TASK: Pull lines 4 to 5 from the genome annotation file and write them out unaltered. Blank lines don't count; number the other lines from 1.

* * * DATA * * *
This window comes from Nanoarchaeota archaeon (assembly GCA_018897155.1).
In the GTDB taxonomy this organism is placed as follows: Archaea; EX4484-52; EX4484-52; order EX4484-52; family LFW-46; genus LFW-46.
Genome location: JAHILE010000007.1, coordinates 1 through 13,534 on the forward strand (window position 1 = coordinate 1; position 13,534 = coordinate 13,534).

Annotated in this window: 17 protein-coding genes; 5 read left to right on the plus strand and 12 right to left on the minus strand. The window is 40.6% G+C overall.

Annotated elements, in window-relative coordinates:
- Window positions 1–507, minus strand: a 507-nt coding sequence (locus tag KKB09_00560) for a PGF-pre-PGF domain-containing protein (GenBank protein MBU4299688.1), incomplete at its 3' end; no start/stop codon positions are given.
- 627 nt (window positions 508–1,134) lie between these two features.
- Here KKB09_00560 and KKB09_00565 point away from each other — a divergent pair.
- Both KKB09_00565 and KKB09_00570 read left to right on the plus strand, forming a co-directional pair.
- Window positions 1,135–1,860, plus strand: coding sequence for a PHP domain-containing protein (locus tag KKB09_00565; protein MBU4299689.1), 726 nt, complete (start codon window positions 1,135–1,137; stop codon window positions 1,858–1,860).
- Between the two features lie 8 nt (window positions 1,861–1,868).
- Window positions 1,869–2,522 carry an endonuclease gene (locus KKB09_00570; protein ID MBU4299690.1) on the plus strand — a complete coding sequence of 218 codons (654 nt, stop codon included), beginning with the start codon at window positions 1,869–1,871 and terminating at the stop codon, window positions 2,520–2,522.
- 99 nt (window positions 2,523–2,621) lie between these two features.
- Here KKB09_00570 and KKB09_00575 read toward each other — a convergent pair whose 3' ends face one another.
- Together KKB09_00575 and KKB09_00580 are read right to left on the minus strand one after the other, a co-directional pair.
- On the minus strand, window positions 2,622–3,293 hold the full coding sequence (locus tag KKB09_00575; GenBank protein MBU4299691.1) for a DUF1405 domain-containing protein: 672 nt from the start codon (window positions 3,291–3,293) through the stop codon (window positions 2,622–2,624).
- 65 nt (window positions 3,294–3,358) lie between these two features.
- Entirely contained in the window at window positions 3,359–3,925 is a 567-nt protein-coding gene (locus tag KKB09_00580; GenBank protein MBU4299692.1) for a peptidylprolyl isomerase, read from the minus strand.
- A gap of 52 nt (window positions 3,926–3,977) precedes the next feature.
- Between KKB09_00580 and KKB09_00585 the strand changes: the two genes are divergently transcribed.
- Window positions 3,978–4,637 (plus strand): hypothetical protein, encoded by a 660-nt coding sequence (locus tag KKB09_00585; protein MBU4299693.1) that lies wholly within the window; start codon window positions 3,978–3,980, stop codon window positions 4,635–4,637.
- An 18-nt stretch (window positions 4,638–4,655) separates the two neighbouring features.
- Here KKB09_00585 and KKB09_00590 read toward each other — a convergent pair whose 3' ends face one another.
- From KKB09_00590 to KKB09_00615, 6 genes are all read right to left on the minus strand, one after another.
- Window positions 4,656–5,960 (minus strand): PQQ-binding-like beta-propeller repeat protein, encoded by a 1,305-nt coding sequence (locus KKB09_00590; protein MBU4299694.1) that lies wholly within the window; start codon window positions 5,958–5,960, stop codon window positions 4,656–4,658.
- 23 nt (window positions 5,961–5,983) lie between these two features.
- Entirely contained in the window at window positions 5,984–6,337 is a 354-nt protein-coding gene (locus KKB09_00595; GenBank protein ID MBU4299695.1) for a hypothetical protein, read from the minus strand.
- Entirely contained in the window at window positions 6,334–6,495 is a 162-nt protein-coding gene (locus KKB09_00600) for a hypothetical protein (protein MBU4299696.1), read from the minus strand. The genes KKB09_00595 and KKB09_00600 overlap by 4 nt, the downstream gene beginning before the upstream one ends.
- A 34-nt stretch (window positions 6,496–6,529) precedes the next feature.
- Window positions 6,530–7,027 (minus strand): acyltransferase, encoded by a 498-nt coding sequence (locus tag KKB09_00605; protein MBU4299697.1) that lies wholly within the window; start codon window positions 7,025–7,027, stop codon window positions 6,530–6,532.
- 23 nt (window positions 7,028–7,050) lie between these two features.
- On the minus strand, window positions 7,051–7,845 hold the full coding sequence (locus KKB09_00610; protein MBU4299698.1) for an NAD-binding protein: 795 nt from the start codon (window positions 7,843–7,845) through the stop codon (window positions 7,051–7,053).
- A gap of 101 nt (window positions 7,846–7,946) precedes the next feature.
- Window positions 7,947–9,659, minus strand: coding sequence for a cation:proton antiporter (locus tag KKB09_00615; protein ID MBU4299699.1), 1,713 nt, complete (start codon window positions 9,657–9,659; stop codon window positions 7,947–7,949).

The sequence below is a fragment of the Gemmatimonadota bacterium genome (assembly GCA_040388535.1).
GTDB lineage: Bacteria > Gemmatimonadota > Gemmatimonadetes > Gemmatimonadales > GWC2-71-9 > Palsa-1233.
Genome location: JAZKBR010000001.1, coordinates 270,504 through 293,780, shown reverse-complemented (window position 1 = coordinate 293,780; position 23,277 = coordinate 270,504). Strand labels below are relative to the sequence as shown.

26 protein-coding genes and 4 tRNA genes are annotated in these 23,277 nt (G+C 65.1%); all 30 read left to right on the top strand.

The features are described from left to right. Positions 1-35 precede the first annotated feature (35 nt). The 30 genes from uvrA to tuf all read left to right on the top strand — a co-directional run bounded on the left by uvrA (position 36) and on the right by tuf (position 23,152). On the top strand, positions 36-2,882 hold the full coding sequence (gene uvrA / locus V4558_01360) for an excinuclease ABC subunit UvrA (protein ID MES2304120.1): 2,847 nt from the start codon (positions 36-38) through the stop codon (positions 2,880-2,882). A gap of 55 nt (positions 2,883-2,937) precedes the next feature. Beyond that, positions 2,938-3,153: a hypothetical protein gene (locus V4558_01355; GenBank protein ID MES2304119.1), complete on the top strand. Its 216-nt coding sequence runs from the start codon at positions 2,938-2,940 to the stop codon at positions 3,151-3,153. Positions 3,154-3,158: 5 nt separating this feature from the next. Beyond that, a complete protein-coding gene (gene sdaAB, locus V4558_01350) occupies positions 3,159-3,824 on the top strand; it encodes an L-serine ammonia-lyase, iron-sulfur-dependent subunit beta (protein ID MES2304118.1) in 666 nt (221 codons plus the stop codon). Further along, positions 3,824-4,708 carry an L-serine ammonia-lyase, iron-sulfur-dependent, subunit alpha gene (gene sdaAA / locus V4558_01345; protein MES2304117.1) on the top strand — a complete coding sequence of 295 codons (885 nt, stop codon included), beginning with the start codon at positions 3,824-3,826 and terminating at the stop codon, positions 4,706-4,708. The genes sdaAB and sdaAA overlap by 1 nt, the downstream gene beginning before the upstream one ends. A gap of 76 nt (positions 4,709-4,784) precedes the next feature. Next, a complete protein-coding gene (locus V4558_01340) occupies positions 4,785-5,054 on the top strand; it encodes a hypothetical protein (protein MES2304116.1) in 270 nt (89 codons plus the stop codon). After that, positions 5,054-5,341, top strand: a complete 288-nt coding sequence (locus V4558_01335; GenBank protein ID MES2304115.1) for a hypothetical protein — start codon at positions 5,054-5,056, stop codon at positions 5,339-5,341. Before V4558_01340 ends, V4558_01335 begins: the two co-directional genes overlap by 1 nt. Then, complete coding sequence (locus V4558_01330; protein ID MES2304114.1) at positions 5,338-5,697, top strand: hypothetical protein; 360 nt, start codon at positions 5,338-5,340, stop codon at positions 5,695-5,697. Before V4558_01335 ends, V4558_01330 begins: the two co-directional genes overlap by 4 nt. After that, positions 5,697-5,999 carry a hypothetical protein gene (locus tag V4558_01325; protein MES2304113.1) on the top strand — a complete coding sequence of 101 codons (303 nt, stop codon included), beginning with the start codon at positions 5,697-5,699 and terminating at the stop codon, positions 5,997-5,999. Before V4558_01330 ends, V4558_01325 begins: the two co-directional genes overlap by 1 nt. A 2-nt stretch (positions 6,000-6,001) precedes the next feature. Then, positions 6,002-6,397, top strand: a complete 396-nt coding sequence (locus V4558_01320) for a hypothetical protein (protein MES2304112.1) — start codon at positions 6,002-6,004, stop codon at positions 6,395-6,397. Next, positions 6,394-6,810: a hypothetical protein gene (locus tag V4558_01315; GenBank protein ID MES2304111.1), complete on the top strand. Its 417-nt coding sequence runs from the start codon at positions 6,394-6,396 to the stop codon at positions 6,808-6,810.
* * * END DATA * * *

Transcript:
Annotated in this window: 17 protein-coding genes; 5 read left to right on the plus strand and 12 right to left on the minus strand. The window is 40.6% G+C overall.

Annotated elements, in window-relative coordinates: